A minority of Committee members disagreed with this advice on the basis that service on the Commission can both be political and may compromise the independence of the judiciary by enmeshing it with other branches of the federal government (including the federally created District of Columbia government).

On November 16, 2021, Chief Judge Sri Srinivasan dismissed Silberman's complaint in 3.5 double-spaced pages, using the ghastly Calibri font. If only the frivolous misconduct complaint against Judge Griffith was dismissed with such vigor.

Silberman was quite candid about his intentions. Srinivasan included this barb:

After the Committee issued its opinion, the complainant submitted correspondence stating that, "[d]espite the opinion issued by the Committee," the complainant wished to reiterate the contention that the subject judge's service on the Commission constitutes judicial misconduct. The complainant did so, however, "with the expectation that you [i.e. the undersigned] will dismiss [the] complaint[] in light of the [Committee's] opinion," which then "would give [the complainant] a basis to appeal," with the complainant expressing a desire ultimately to "challenge the Committee on Codes of Conduct opinion" before "the Judicial Conference."

And appeal he has. On November 18, Judge Silberman petitioned the Judicial Council to review Judge Srinivasan's decision.

Silberman's letter is spicy. It almost reads like a dissenting opinion. Here are a few highlights:

First, he works in a classic Godfather reference:

Therefore, I do not criticize Judge Sullivan for having accepted the position on the Judicial Nomination Commission. In other words to quote the famous line from the Godfather, my complaint is "not personal"; "it's strictly business"—Article III business.

Second, Silberman reminds everyone that he wrote the panel opinion that was reversed in Morrison v. Olson. He tweaks Justice Scalia's "wolf" line to great effect:

Although I have raised this complaint, my concern about congressional encroachment into Article III should be of equal concern to all Article III judges (it might be noted that I have a very long-term interest in separation of powers. See In re Sealed Case, 838 F.2d 476 (D.C. Cir. 1988), rev'd sub nom. Morrison v. Olson, 487 U.S. 654 (1988)). . . .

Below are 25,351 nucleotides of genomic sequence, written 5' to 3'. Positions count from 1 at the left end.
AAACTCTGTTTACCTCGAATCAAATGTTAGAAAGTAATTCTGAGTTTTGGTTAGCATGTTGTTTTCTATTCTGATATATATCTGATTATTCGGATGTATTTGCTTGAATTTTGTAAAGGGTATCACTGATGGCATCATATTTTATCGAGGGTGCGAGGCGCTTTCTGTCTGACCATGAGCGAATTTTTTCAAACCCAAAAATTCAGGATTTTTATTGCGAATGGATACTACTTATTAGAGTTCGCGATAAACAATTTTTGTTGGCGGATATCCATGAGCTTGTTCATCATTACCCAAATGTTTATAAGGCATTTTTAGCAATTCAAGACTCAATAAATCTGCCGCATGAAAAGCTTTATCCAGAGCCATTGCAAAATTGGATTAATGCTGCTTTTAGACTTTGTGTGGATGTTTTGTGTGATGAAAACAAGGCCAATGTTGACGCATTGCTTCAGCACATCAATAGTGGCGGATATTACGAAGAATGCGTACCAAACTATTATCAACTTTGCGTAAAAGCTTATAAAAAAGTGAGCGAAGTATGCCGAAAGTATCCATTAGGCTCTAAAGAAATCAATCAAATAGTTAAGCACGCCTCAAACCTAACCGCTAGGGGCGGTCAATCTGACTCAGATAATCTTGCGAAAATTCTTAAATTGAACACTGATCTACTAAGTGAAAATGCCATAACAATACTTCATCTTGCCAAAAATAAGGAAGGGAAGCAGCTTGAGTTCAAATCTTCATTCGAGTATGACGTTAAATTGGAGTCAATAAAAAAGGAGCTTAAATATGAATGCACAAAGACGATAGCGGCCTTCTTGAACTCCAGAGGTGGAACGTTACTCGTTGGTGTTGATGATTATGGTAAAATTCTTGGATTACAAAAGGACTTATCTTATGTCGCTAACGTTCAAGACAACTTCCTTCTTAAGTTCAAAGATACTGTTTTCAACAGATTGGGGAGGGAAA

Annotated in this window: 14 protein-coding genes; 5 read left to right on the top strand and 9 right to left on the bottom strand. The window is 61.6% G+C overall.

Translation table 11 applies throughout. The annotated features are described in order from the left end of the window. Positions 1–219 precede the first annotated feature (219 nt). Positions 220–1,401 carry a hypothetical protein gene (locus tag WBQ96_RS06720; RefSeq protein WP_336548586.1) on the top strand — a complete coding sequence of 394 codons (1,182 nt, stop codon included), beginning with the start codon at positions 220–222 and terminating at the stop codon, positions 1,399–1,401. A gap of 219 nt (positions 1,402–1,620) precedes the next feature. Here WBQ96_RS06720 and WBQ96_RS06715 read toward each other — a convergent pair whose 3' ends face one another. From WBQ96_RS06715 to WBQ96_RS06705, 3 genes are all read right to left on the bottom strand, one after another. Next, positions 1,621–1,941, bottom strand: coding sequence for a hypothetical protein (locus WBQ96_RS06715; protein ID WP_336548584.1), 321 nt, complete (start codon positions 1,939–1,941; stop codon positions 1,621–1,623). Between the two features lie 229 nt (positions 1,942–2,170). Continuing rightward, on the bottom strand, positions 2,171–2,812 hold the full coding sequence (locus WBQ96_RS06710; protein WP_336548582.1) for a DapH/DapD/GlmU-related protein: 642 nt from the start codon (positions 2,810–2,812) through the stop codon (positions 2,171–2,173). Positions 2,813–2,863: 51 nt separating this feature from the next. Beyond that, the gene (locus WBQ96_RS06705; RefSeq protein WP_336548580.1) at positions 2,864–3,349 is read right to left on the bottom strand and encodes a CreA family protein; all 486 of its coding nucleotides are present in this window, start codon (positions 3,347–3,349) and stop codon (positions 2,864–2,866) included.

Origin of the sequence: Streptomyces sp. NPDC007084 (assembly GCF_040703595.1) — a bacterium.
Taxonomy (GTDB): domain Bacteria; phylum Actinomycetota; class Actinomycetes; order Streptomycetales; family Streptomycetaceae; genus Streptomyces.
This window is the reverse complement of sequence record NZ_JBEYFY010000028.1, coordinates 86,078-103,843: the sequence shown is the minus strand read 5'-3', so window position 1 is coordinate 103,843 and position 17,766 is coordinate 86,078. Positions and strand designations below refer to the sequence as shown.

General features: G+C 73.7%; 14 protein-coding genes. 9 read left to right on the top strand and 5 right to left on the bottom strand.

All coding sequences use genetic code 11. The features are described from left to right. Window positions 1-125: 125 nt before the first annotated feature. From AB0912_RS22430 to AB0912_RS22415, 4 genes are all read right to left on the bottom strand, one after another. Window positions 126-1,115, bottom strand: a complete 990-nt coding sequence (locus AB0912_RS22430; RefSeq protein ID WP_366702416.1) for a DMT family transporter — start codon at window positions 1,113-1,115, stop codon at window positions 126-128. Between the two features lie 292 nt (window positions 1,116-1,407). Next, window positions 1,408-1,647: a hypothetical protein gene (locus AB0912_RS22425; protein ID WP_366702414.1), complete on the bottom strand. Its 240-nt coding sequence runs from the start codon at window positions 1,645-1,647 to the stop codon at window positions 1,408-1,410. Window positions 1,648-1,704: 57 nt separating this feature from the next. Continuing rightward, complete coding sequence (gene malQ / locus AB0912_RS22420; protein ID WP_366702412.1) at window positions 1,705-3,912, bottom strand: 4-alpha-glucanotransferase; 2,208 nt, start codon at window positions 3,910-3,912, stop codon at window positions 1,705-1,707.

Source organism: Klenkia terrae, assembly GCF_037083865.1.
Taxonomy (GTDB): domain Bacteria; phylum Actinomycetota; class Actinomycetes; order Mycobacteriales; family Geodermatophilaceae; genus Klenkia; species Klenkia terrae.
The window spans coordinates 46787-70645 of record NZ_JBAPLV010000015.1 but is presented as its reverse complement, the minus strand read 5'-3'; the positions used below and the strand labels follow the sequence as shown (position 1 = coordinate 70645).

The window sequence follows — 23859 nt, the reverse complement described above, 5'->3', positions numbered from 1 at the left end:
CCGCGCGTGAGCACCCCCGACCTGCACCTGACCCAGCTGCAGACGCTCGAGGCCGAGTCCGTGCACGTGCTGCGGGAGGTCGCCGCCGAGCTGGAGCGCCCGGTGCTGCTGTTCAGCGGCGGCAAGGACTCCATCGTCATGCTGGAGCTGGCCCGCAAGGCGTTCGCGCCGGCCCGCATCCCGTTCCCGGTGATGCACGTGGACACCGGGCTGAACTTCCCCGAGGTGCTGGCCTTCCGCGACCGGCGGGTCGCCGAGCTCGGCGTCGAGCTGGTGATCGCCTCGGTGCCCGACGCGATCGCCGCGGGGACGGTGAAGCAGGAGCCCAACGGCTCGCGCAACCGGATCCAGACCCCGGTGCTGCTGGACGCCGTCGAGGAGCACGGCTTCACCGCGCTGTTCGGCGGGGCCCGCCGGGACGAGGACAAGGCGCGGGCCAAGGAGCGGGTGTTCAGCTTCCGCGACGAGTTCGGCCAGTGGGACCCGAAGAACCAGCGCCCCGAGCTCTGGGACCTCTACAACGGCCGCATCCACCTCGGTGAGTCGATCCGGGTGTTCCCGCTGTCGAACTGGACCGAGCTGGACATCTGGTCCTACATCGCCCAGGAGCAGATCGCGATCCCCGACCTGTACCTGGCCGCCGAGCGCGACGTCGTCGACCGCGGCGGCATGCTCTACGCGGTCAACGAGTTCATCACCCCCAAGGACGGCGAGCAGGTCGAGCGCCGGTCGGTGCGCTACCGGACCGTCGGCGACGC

It should be obvious that the statute implicates separation of powers. If Congress can authorize judges to behave in a fashion that the judiciary regards as unethical, that constitutes an encroachment of Article I authority into Article III.1 As Justice Scalia noted, this "wolf [albeit a small wolf] comes as a wolf." Morrison, 487 U.S. at 699 (Scalia, J., dissenting). As with Morrison and other cases involving the separation of powers, this case is fraught with political implications, but judges have a duty to confront it without regard to such concerns or for that matter congressional reaction.

Third, Judge Silberman works in a great Federalist 51 reference:

D.C. judgeships are quite prestigious positions. They are paid, by statute, the same as federal judges. A lawyer who wishes for such an appointment, must tread softy when appearing before a gatekeeper judge, even in cases where a client's interest might otherwise require a somewhat aggressive position vis a vis the judge. The Committee merely stated in, response to my concern, that lawyers can be always trusted to purse their clients' interest. That simplistic reasoning reminds me of the old refrain that "If men were angels, no government would be necessary." Federalist No. 51. 

Finally, he lambastes the committee in stark terms: